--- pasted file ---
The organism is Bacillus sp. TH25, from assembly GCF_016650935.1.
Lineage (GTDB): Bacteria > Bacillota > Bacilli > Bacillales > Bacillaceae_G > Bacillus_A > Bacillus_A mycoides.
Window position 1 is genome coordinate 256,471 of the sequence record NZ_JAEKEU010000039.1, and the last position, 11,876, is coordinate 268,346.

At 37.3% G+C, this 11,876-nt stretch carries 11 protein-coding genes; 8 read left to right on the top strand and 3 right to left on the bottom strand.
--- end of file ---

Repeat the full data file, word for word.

The organism is Bacillus sp. TH25, from assembly GCF_016650935.1.
Lineage (GTDB): Bacteria > Bacillota > Bacilli > Bacillales > Bacillaceae_G > Bacillus_A > Bacillus_A mycoides.
Window position 1 is genome coordinate 256,471 of the sequence record NZ_JAEKEU010000039.1, and the last position, 11,876, is coordinate 268,346.

At 37.3% G+C, this 11,876-nt stretch carries 11 protein-coding genes; 8 read left to right on the top strand and 3 right to left on the bottom strand.